UK heatwave: Unite calls on government to ‘get a move on’ with clear law on working in hot temperatures
- Monday 18 July 2022
Unite national health and safety adviser Rob Miguel said: “Unite is pressing for a maximum temperature for safe working of 27 degrees Celsius for strenuous jobs and 30 degrees Celsius for sedentary jobs, and a trigger of 24 degrees Celsius where action should be taken to reduce temperatures indoors and strict protection measures put in place for outdoor workers.
“As the climate changes, it is vital that health and safety law is updated in line with the serious challenges this presents for workers. We urge the government to get a move on with this so that there can be no ambiguities in the workplace.
“In the meantime, employers have a legal and moral duty to ensure workers’ health is not damaged during the current hot weather.
“Employers should be increasing the frequency and length of rest periods, while also ensuring that workers have free access to cool drinking water at all times.”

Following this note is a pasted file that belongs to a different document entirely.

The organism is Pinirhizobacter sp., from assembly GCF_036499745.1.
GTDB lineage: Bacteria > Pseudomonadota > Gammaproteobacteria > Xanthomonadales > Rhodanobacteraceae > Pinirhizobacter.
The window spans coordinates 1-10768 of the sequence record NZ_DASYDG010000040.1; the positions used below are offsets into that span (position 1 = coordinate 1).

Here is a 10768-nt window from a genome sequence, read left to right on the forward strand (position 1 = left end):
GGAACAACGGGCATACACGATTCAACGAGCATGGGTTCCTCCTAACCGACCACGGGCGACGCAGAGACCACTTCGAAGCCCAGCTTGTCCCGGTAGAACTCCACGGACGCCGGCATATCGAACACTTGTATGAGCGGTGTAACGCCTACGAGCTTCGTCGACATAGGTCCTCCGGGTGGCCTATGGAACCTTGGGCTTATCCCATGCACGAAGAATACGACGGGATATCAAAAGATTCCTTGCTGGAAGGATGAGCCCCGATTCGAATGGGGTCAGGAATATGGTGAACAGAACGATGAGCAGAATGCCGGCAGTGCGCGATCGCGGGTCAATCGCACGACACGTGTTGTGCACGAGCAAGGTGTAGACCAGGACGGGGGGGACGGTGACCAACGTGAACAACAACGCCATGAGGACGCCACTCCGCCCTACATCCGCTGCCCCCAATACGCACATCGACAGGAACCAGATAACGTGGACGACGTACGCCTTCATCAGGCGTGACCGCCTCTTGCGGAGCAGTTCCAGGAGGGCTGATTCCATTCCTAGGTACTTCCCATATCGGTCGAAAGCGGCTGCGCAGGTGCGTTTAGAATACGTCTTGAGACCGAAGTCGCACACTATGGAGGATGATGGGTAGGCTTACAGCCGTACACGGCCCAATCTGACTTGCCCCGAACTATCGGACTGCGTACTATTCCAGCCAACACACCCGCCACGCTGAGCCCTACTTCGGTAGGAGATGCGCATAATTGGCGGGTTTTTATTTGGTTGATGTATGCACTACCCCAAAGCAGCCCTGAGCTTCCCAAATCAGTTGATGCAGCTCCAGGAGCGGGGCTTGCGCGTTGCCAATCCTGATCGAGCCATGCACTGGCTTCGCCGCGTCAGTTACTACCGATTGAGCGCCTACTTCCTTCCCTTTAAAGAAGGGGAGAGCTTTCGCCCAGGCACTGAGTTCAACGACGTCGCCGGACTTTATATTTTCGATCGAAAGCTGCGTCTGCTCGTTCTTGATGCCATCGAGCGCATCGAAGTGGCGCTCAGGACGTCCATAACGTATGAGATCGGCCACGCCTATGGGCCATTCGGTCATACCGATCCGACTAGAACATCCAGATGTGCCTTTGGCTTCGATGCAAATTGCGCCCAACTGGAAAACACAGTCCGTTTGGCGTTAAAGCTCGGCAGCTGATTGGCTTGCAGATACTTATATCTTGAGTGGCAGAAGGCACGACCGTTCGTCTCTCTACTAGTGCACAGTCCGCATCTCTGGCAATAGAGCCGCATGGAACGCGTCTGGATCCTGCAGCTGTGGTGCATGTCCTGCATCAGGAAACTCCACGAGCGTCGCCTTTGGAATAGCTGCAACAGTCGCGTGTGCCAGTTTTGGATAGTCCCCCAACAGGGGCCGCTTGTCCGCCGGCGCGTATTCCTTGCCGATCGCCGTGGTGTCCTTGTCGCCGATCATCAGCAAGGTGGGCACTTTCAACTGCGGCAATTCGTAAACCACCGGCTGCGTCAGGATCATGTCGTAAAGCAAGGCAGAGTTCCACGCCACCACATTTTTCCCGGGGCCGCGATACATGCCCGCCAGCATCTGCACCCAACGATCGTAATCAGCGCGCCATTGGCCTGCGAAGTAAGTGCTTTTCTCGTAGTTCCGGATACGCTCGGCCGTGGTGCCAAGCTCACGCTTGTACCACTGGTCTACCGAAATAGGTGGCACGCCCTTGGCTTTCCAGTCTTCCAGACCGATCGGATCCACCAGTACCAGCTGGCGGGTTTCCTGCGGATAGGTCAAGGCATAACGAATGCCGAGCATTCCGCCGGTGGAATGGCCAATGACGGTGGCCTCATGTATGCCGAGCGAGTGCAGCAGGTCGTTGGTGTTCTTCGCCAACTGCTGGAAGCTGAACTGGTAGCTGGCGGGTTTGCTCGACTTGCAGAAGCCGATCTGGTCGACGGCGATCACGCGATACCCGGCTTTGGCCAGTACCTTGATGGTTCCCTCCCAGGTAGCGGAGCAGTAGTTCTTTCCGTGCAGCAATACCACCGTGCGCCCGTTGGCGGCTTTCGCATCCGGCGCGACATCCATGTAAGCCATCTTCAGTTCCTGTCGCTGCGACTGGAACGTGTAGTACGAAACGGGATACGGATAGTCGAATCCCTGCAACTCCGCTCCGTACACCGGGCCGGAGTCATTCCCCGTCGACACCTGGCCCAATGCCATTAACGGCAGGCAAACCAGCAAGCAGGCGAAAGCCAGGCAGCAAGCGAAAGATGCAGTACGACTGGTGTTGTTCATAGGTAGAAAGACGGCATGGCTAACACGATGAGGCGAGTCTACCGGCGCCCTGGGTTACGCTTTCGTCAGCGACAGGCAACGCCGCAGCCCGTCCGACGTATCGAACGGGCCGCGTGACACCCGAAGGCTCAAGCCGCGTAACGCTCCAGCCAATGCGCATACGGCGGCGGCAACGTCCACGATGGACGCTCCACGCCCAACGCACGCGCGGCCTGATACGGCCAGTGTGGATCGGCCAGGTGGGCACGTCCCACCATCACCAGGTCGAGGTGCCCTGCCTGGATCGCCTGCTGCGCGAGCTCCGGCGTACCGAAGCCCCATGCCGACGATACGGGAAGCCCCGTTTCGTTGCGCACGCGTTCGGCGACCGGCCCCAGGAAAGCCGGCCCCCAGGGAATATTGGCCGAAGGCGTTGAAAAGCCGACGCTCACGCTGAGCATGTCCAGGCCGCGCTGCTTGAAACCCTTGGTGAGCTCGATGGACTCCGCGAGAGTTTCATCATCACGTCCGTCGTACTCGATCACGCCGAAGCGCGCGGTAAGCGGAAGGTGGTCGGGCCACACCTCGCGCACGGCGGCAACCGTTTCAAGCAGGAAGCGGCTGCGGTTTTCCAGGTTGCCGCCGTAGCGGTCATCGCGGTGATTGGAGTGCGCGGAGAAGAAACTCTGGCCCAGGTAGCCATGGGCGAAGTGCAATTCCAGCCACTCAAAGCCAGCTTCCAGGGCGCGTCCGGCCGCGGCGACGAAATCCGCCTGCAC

Notes to editors:
Unite’s health and safety reps advise employers and workers that:
Indoor workplaces should be adequately ventilated so they remove and dilute warm and humid air
Manual workers who work outside or in confined conditions are at particular risk and are vulnerable to heat exhaustion, employers should consider rescheduling work at cooler times of the day and provide cooling area’s such as shade or air-conditioned rest rooms
Where workers are operating in direct sunlight, employers should attempt to place a cover over the work area.
Halt work altogether under extreme conditions
Unite’s briefing to workplace reps on working during the heatwave is available here.
For media enquires ONLY contact Unite communications officer Ryan Fletcher on 07849 090215.
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Unite is Britain and Ireland’s largest union with members working across all sectors of the economy. The general secretary is Sharon Graham.